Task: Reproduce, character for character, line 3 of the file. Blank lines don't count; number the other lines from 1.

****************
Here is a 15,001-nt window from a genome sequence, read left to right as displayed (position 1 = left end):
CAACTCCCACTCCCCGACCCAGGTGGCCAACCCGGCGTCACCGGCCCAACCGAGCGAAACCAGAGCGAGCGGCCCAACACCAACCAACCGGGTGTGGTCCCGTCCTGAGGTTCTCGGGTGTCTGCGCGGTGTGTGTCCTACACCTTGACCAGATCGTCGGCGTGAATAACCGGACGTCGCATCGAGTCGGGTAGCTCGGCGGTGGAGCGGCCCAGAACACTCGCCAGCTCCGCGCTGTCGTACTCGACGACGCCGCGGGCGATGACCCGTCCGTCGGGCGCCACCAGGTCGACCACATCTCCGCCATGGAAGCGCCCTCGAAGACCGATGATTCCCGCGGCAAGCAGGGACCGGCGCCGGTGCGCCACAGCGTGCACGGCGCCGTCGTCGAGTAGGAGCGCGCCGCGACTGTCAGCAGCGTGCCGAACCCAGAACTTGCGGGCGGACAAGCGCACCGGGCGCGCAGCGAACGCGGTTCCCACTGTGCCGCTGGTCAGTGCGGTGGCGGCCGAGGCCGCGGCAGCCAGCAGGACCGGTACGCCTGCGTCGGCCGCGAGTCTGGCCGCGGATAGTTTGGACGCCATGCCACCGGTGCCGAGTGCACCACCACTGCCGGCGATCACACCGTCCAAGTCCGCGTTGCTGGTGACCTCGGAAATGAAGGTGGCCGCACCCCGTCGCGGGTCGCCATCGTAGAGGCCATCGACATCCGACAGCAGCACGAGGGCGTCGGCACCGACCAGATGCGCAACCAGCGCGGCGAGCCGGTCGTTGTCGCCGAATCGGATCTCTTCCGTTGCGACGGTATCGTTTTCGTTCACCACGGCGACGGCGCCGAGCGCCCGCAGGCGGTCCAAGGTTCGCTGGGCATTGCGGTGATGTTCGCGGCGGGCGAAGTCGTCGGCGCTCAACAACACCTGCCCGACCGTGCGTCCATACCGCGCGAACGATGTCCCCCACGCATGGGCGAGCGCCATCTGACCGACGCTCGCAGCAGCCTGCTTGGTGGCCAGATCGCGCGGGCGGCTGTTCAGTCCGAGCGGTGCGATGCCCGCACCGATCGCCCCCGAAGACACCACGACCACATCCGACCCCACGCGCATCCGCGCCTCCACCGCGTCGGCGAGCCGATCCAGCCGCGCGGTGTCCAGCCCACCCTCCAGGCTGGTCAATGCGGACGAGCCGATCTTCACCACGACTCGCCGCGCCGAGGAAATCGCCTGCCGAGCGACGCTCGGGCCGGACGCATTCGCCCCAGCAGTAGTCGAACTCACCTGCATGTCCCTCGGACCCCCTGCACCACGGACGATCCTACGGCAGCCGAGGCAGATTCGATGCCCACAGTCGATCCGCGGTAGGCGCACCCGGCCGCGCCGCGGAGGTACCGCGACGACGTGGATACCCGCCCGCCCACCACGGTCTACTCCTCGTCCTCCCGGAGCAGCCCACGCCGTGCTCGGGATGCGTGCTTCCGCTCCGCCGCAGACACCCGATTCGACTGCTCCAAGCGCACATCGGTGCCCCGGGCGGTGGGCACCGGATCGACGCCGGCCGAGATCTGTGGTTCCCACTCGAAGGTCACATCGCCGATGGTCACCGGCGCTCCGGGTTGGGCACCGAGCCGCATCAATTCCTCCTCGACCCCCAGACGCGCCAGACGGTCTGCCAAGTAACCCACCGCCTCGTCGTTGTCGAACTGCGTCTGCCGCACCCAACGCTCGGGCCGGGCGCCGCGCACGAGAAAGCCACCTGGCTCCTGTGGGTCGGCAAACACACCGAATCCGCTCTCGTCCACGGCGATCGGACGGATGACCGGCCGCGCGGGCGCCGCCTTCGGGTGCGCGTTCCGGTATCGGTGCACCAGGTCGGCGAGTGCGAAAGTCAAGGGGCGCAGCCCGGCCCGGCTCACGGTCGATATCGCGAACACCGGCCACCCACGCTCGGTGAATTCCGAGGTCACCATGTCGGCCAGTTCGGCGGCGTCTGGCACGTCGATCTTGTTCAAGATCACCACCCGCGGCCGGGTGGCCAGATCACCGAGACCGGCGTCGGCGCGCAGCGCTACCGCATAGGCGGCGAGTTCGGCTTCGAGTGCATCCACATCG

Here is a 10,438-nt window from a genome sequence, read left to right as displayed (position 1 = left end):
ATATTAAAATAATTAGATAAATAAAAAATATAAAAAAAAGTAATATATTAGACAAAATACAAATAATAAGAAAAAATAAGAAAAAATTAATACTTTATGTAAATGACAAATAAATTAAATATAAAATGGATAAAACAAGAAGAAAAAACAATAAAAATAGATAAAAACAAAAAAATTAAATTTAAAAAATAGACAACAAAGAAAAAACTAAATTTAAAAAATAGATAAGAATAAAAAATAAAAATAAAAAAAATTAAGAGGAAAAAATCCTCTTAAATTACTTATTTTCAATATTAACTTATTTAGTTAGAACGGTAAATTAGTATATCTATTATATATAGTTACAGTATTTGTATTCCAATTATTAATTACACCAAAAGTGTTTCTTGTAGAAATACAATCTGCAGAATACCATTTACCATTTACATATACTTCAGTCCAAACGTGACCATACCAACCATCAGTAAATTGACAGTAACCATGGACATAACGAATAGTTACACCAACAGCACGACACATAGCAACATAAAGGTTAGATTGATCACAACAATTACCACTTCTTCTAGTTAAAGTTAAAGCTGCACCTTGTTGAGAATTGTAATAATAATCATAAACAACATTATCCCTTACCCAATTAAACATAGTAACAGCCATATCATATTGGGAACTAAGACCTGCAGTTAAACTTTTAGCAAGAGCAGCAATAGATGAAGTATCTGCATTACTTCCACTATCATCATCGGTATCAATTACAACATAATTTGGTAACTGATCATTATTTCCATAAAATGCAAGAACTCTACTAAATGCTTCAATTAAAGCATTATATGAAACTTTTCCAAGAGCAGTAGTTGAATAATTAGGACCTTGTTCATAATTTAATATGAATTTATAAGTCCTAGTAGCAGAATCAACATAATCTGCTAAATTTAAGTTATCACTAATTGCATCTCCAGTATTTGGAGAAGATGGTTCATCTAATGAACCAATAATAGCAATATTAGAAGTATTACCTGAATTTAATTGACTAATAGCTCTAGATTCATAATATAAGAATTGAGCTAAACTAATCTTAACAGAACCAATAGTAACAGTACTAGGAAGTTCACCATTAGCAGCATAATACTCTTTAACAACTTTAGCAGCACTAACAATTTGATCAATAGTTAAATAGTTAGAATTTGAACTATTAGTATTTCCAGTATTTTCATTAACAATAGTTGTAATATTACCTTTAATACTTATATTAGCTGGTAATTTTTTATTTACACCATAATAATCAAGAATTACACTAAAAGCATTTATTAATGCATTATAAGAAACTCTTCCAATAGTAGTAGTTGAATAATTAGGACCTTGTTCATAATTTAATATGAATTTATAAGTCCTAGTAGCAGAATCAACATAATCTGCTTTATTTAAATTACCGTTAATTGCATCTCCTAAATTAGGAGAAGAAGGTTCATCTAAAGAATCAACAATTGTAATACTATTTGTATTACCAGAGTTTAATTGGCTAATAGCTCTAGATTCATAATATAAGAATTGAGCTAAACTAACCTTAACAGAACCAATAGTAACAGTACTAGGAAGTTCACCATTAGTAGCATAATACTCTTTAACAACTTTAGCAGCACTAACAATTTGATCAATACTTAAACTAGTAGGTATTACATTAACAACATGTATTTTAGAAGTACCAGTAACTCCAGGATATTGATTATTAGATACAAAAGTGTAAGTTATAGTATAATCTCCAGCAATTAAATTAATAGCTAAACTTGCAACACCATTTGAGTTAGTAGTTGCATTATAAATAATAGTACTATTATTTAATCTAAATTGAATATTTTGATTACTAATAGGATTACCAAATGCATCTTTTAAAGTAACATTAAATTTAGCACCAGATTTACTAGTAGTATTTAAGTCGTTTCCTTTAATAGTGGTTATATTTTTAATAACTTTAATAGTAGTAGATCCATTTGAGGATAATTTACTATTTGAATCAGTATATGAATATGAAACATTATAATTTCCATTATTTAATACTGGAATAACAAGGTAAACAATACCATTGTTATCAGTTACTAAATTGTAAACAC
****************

Here is a 10,438-nt window from a genome sequence, read left to right as displayed (position 1 = left end):